If I told you there is a thing called TinyTV, you’d think that it is probably a tablet-size TV. But this TinyTV is really, really, really tiny. It has a display that is a little wider than a quarter and the entire enclosure is just 35.7 cm wide and 42 cm tall. Not only is TinyTV DIY Kit from TinyCircuits available to buy, but it is also now joined by two new models: TinyTV 2 and the even tinier TinyTV Mini.
The TinyTV 2 is an updated version of the first version, touting functional volume and channel knobs, a higher resolution display (1.0” 216 x 135 pixels IPS TFT with 65K color), and it is now a finished product, not a kit.
Meanwhile, the TinyTV Mini takes miniaturization to the next level. It is about half the size of the TinyTV 2, measuring a mere 23.8 mm wide which is a tad larger than a quarter.
Despite its crazy tiny size, it packs a 0.6” 64 x 64 pixels OLED display with 65K color, a 50 mAh 3.7V li-polymer battery good for up to an hour of playback, a built-in 8 GB storage enough for up to 40 hours of videos, built-in speaker, a Raspberry Pi RP2040 processor, a USB-C port, and physical buttons (power, volume, and channel).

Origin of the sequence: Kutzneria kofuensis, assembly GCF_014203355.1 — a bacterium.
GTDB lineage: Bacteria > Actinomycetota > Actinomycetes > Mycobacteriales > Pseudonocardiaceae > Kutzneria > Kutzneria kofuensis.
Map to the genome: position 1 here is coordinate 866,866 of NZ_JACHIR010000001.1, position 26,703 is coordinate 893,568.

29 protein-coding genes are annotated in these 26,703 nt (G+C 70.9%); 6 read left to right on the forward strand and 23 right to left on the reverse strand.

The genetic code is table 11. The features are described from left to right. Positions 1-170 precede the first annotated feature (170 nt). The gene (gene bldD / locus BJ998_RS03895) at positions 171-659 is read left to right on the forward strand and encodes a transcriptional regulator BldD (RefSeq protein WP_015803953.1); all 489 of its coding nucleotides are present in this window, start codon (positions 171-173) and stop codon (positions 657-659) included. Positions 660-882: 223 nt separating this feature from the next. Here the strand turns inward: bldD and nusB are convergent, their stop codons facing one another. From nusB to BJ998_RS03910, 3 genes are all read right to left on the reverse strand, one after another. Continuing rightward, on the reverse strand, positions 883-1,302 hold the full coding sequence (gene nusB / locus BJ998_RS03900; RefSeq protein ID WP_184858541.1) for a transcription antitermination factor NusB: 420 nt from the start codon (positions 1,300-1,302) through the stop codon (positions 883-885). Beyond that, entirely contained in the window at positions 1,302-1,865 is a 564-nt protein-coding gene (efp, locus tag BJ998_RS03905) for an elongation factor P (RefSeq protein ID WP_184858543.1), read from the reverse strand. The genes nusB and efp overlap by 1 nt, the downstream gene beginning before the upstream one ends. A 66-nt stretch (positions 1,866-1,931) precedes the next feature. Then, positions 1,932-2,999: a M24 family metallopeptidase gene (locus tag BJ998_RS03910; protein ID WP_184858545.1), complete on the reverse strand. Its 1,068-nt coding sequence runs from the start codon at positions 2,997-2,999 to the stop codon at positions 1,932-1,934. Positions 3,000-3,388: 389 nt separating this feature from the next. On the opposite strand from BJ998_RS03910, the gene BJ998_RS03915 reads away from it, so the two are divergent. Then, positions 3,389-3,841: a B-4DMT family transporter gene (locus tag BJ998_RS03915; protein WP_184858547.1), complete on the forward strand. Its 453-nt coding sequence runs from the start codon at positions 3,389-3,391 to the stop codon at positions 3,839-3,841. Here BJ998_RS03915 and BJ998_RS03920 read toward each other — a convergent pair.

Oh, there is an onboard IR receiver too, allowing it to be controlled by an IR remote control. Absolutely bonkers.
The TinyTV 2, on the other hand, is packed with a 150 mAh 3.7V li-polymer battery good for around 2 hours of playback, 8 GB onboard storage for around 10 hours of video, a 16×9 mm front-facing speaker, and a USB-C port for data transfer and charging.
It is also powered by a Raspberry Pi RP2040 chip and has an IR receiver, allowing it to be remotely controlled using an IR remote.
But being ridiculously tiny and yet functional isn’t the craziest part. The craziest part is that you can stream video to your TinyTV 2 or TinyTV Mini from your computer over USB-C using TinyCircuits’ free software.
Honestly, I do not know what is the use of a TV this small but that does not stop me from wanting one.
If you do too, you may secure a unit or two from Kickstarter where both models are being crowdfunded. And oh, it is a lot cheaper than the first version, each going for just US$49.
All images courtesy of TinyCircuits.